As European Union governments prepared to discuss next week how to step up their response to the Syrian bloodshed, Russian President Vladimir Putin lashed out Wednesday, accusing the U.S. and Europe of unfairly blaming Moscow for the breakdown of a Syrian cease-fire, WSJ wrote.
He spoke following calls in Berlin and other leading capitals for increased EU sanctions on Russia.
While there has been no formal order in Washington or Brussels to draw up a list of Russian officials to sanction for supporting the Syrian government, U.S. and European officials have quietly begun looking at what such sanctions might look like, according to diplomats.
Read alsoPutin admits impact of anti-Russian sanctionsA senior EU diplomat said not to expect any sanctions decision at next Monday's regular meeting of EU foreign ministers. But if the bombing of Aleppo continues or the situation there further deteriorates, the diplomat said stepped-up sanctions would be "a serious consideration."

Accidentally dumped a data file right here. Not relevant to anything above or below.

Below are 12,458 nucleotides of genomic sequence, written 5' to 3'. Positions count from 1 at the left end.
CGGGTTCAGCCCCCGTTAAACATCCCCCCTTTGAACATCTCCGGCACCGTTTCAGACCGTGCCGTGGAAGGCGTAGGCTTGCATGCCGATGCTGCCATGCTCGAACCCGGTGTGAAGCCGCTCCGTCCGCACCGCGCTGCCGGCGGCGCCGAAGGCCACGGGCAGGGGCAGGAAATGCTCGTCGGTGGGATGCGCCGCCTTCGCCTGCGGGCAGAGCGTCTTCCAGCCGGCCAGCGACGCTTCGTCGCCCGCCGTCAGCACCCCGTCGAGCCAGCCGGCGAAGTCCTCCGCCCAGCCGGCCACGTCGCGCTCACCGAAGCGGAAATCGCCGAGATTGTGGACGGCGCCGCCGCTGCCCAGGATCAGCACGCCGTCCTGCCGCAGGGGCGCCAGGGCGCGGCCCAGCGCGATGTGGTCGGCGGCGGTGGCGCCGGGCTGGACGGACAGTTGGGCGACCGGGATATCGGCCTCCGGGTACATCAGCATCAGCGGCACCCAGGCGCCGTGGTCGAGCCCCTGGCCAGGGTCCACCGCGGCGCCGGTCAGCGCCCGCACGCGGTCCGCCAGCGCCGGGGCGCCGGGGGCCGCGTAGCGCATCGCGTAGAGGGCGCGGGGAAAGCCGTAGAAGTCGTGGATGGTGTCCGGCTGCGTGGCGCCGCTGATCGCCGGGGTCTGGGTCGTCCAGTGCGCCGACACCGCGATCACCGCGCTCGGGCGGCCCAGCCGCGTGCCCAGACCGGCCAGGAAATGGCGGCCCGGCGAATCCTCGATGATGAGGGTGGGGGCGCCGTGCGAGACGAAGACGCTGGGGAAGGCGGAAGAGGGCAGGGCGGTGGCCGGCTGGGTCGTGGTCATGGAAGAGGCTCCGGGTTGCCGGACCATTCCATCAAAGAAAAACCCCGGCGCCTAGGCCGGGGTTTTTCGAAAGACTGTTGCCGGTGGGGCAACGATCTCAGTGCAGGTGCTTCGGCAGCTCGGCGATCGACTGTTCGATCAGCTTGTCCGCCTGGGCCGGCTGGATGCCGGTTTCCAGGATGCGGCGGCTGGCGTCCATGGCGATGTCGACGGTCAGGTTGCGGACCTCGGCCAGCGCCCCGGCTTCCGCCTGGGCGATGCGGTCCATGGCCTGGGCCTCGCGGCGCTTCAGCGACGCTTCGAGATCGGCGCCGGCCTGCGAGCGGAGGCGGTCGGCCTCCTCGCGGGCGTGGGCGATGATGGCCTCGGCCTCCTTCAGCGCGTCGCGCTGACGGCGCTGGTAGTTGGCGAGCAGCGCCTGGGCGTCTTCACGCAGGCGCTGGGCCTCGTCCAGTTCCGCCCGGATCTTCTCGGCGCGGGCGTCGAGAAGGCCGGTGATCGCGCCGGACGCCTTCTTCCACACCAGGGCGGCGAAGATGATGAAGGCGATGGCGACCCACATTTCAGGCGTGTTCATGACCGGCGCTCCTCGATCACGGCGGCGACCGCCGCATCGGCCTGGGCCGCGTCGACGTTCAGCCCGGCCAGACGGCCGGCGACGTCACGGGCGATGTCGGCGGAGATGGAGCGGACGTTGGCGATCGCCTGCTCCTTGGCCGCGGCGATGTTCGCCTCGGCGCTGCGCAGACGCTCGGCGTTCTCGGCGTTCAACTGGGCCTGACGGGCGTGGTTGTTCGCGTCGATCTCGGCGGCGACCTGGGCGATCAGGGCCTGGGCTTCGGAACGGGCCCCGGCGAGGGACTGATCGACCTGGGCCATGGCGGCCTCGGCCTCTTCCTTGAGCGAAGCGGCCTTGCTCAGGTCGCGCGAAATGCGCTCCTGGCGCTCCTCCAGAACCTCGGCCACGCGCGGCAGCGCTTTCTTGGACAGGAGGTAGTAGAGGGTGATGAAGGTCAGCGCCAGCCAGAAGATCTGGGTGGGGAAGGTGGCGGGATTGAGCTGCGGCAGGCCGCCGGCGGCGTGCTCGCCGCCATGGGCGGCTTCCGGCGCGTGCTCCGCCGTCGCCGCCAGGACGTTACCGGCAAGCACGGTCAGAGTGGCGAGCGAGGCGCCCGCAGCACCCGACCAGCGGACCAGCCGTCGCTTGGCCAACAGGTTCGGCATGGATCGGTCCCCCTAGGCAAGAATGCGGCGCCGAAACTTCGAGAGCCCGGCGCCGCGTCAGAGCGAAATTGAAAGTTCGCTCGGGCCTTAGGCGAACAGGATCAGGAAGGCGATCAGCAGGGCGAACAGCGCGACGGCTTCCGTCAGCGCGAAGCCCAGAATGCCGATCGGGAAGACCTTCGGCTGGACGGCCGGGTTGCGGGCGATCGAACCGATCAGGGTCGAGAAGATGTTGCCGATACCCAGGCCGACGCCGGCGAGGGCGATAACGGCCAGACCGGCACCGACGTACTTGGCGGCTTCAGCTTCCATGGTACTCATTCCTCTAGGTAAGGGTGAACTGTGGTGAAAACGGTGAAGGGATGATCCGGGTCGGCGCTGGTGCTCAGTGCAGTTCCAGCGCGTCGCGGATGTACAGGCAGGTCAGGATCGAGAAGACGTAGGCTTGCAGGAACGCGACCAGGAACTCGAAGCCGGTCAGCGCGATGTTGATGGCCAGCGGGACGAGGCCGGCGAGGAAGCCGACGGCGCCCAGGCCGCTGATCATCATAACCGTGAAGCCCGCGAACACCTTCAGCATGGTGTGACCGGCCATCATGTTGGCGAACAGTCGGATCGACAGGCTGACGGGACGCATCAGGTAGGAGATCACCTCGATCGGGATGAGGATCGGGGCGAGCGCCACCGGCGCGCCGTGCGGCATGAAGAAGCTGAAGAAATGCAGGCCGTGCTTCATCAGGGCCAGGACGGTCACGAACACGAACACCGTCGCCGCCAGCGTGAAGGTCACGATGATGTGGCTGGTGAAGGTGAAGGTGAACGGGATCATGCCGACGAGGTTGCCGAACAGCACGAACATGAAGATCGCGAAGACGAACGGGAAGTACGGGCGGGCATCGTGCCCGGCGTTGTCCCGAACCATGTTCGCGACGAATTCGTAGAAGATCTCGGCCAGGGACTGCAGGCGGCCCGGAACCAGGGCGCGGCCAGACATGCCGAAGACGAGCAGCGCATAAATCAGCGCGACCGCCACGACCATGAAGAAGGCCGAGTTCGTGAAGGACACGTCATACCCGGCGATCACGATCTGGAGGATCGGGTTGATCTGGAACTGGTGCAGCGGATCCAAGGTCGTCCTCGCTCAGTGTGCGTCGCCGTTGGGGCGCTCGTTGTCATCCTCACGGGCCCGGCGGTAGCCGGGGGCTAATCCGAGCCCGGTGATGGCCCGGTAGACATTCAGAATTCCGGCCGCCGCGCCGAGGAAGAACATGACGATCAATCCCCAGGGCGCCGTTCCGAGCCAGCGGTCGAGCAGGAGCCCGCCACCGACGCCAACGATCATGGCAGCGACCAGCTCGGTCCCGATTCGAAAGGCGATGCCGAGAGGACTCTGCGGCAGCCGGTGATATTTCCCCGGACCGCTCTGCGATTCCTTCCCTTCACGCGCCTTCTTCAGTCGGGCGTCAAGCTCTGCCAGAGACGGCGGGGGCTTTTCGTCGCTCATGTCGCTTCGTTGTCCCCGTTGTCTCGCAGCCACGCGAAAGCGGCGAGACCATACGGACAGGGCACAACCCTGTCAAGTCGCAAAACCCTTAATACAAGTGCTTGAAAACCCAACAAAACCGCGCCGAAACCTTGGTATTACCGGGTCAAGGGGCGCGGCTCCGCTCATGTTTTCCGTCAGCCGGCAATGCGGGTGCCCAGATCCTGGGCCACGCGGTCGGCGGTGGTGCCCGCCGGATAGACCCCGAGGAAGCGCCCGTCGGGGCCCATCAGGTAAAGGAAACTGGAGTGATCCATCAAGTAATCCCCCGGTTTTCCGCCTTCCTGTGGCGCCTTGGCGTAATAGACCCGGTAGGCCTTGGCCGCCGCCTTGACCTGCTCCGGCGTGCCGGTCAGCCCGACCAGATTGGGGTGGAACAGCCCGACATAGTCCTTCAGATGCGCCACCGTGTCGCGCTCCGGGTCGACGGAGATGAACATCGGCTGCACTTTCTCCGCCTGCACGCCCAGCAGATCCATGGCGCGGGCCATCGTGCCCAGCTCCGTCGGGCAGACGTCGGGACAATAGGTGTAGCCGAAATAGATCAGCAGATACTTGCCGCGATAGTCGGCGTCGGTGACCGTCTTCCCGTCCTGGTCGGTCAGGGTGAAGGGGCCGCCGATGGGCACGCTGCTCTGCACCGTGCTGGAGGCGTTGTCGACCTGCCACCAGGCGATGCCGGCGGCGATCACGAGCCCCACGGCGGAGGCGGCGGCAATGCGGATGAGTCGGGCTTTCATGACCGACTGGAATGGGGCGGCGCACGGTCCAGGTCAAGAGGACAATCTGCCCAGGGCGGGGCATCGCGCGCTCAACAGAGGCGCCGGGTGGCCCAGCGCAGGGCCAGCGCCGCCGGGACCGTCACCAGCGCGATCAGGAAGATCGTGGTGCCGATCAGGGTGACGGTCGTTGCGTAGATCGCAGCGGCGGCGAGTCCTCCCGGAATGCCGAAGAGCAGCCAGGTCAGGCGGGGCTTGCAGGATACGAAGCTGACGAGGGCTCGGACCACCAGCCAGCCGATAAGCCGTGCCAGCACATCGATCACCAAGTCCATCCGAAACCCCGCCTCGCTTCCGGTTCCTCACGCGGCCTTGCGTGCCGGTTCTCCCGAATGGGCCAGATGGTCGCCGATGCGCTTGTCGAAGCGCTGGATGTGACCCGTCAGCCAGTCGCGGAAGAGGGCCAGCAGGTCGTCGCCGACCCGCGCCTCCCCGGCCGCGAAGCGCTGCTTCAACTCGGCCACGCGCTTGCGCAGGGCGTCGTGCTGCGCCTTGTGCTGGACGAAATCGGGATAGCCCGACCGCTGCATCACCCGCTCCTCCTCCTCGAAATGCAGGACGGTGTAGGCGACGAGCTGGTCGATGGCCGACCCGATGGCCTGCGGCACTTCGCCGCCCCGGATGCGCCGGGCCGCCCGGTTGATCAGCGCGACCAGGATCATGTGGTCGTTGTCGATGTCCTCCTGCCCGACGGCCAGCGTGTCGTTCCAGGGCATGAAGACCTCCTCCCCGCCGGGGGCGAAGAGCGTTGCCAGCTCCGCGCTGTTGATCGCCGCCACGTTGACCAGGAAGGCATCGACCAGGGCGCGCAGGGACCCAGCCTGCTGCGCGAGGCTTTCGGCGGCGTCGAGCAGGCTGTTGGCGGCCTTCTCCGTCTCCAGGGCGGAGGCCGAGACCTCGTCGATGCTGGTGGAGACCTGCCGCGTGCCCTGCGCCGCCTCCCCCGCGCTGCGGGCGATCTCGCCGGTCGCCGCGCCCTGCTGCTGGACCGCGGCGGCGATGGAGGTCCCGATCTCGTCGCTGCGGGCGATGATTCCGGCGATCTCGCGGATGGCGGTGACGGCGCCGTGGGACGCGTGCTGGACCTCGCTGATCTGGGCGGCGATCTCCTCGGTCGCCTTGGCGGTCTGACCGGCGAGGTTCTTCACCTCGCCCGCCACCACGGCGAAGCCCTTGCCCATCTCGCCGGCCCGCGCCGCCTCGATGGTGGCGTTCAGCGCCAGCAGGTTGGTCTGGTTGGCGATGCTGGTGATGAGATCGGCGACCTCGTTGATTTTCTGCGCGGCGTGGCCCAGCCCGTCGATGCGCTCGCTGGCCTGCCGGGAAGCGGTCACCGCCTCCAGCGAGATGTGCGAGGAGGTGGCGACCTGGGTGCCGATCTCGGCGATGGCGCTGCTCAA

EU diplomats say the most likely initial focus of new sanctions would be adding a number of Russian officials to the sweeping sanctions list the EU has already implemented against the government of Syrian President Bashar al-Assad. Some capitals want to make that move when EU leaders meet next week, diplomats say. In addition to an oil embargo and financial, technology and economic sanctions, the bloc already targets more than 200 people and 70 entities linked to the Assad regime. EU foreign ministers are likely to add more Syrian names to that list when they meet Monday.
In a draft set of conclusions for Monday's foreign ministers' meeting, the EU condemned the Assad "regime and its allies" for attacks on civilians, officials said. They added that while the statement would likely be toughened before then, the current draft doesn't explicitly call out Russia.
Russia's EU ambassador warned that Moscow would respond if the bloc ratchets up sanctions against his country.